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And we’re shoppin’!

November 23, 2009
The GTS at New Seasons Market

Scooter Parking at New Seasons Market in NE Portland (Orin O'Neill photos)

Since I’ve been in Portland, I find something else I miss about Seattle is Bartell Drugs. Bartell’s was where I kept my prescriptions, and not only were they numerous in the Seattle area, they had lots of stuff I needed. And the one in lower Queen Anne (sorry, I won’t call it “Uptown”) was open 24/7.

In Portland, there’s only Walgreen’s and Rite-Aid, though there are lots of stand-alone mom & pop pharmacies. I suppose Bartell’s is actually not all that different from the national chains, but it is local, and it stands as a reminder of Seattle before its headlong rush to become Anywhere, USA. I fully expect one day to read of Bartell’s acquisition by, I dunno, CVS or some other chain looking for an instant presence in Seattle. I won’t like it, however.

I had to cross paths with Pablo & The Wave, but it was well in advance of the rendezvous time, so I thought I’d stop at the Walgreen’s/New Seasons Market on 33rd to kill some time. The stores share a parking lot, so I could go to one, then the other.

Walgreen’s first. Wandering the aisles, I am reminded of the major differencce between Walgreen’s and Bartell’s.

Snuggies® for dogs

Bartell’s usually doesn’t sell stuff that makes you cringe (well, except during the Xmas season). OTOH, this item would probably sell well in the fetishized dog capital of the universe.

I had to flee Walgreen’s, lest I succumb to the urge to grab a shopping cart and fill it with dog Snuggies®, store-brand grape soda and $19.95 video MP3 players.

New Seasons Market is Portland’s functional equivalent of Seattle’s PCC. While the look and feel is similar (parking lots in both cases are filled with Priuses, Elements and Outbacks), New Seasons is a private business instead of a co-op. You can especially tell in the cereal aisle.

New Seasons Market cereal aisle

After all, customers of stores like this fit a rather narrow demographic.

There was a big crowd around the cooking area. Of course! They were handing out samples of Thanksgiving dinner. Turkey, stuffing, gravy, cauliflower au gratin, cranberry sauce, green beans, and a pomegranate punch were all on offer, and the crowd was big enough to pass through a few times (and I wasn’t the only one!). So much for lunch.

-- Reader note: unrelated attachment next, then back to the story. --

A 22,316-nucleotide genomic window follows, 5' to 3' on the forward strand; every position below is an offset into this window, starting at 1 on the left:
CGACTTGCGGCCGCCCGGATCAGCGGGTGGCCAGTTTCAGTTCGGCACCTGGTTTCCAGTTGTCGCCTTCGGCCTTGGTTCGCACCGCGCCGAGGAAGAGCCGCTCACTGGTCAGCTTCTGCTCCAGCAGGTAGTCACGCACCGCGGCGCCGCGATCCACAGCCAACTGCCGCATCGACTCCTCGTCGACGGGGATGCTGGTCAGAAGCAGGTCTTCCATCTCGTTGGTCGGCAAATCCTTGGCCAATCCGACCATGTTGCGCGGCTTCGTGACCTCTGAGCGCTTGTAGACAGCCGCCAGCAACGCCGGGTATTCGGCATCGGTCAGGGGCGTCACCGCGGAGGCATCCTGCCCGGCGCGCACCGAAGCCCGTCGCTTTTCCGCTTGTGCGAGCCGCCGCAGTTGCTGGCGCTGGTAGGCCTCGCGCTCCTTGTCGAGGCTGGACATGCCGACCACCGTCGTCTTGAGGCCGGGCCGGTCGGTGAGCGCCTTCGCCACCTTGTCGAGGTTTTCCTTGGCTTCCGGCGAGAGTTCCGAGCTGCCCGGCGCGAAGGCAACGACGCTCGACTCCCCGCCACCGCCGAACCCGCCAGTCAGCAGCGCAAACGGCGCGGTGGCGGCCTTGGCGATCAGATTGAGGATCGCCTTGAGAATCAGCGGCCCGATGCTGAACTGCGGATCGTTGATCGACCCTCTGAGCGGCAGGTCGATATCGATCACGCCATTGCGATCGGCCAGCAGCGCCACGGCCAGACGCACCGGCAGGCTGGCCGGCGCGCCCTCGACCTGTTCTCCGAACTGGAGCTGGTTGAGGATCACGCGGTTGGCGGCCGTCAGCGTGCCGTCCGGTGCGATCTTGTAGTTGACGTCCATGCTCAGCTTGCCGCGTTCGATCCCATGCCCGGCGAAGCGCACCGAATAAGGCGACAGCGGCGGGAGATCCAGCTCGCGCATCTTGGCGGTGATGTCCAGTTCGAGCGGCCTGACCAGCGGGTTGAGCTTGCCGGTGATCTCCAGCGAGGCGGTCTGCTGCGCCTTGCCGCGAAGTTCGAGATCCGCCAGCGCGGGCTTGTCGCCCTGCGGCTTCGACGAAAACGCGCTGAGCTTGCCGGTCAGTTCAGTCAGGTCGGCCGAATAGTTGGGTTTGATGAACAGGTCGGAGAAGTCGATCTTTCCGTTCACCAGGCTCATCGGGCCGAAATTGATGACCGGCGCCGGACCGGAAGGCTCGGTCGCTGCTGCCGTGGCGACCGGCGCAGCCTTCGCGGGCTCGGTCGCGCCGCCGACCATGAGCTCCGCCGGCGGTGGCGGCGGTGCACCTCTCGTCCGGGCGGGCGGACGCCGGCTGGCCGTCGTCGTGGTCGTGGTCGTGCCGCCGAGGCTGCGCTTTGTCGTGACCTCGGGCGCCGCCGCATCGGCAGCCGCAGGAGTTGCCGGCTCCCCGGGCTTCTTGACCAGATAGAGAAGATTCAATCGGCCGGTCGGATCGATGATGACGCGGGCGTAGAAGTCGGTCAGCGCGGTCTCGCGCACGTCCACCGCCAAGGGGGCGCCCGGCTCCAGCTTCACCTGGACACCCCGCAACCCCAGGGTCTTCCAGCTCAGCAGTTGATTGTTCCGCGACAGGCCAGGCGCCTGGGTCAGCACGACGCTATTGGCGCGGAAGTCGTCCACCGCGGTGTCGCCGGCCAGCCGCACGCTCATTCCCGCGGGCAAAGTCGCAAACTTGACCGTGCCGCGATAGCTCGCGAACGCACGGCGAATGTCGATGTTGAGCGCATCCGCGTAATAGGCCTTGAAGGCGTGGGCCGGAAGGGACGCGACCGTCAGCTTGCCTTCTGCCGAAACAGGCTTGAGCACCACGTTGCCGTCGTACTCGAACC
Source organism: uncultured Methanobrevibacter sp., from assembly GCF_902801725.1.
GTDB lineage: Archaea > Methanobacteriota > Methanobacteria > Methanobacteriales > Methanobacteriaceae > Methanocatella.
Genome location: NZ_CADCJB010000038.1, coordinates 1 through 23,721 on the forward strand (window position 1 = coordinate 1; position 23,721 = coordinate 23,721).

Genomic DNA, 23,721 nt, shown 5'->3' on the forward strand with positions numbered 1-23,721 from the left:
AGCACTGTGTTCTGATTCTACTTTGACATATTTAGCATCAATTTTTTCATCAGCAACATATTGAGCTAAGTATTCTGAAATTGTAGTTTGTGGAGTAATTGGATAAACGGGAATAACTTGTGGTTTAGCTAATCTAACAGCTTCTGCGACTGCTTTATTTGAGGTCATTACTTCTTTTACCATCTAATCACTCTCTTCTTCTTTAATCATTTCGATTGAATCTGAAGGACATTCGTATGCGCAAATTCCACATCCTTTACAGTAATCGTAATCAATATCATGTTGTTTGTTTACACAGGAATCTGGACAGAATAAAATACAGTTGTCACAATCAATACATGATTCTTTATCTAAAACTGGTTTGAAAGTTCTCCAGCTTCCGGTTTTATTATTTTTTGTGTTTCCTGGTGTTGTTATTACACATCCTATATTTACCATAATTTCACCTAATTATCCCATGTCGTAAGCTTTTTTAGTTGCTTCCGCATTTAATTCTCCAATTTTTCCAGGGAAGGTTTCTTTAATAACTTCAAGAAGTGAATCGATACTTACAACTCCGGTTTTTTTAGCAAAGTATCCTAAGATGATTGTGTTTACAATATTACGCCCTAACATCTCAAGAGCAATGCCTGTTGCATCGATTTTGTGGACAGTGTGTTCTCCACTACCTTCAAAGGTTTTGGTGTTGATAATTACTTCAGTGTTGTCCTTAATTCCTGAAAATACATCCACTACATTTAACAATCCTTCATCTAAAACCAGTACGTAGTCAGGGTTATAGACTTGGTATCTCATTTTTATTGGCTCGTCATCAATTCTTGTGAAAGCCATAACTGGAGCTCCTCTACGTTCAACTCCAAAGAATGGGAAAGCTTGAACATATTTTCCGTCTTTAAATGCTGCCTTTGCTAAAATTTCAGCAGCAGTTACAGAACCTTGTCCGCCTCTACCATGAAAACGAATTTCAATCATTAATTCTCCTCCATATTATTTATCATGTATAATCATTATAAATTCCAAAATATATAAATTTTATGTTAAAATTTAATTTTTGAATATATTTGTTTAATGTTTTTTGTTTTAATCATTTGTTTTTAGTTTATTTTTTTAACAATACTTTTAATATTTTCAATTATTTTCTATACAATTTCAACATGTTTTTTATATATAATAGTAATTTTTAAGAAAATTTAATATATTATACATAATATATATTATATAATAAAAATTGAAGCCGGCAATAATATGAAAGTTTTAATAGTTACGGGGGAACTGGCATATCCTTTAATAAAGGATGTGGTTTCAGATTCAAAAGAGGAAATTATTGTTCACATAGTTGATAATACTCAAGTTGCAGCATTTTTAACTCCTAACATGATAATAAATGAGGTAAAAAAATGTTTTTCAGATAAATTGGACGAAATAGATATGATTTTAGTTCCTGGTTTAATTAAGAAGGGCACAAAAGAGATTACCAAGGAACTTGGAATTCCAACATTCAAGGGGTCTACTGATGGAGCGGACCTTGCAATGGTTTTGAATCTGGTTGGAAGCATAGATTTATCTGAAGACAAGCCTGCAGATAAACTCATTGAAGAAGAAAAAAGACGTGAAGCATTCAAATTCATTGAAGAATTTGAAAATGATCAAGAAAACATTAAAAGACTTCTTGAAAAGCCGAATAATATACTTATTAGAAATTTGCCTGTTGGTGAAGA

I didn’t need anything, so I went to the seating area (marked by a big sign that says “Seating”) to take some weight off the foot.

The other day I had lunch with Dan Bateman, aka Irondad, the author of Musings of an Intrepid Commuter. He lives just down I-5 a ways, in Albany, Oregon. If you’re not familiar with the backstory, Dan is an instructor with Team Oregon motorcycle training, and in a previous life was a police officer.

Like me, he’s about motorized 2-wheelers as simply a transportation choice among many. You can read his post about lunch at the local Applebee’s here. I enjoyed meeting you too, Dan, and am especially glad to now be able to put a face with a name. Favicon

  1. November 23, 2009 12:13 pm


    you are so lucky to be able to meet a LEGEND. I would probably tremble & faint with excitement. Happy to know you are able to fend for yourself. I keep noticing that your GTS seems to be on its centre stand. Any difficulties, or was it a non-issue in practice ?

    bobskoot: wet coast scootin

  2. November 23, 2009 1:20 pm

    I think he meant center stand. Perhaps you rely on the kindness of strangers to get her up?

  3. November 23, 2009 1:36 pm

    Guys, the center (or for our Canadian and British friends, centre) stand has turned out to be a non-issue. I stand on the bike’s left, grasp the handgrip and the seat grab rail, place my heel on the center stand lever, and put my weight on it. As if by magic, the rear of the bike is lifted off the ground as the center stand moves into position on the pavement. At the moment I must consciously remember to place my heel on the lever, but in time it will become automatic, I’m sure…

  4. November 23, 2009 5:55 pm

    Dear Orin:

    I was thrilled to read that you are routinely out and about on your scooter again. I can only image the thrill of planting your heel on the center stand and watching the bike snap up and back into position. I am going to try your technique on the K75 and see if it goves me more stability when I stand.

    I can no longer get on and off my rig anymore without the benefit of a wooden step, which I reel in with a chain. The step is seven inches square and four inches high. It was made for me by a friend who was convinced I was going to pull the whole damn thing over on myself. It is embarrassing that this is the lowest BMW ever made, but the step makes getting on and off so much less painful.

    You have been something of an inspiration to me in a way that I will relate to you when our paths eventually cross. I look forward to your next long ride, your next real adventure, and your next encounter with someone I know through these blogs.

    Fondest regards,
    Jack • reep • Toad
    Twisted Roads

  5. Hector Luis Spinelli permalink
    November 26, 2009 12:39 pm

    Fine city Portland. this a normal 4stroke Vespa 300 GTV isnt it ???

  6. November 26, 2009 12:45 pm

    Hector, this is my Vespa GTS 250i.e. It’s a 2007, predating the 300 Super by a couple years…

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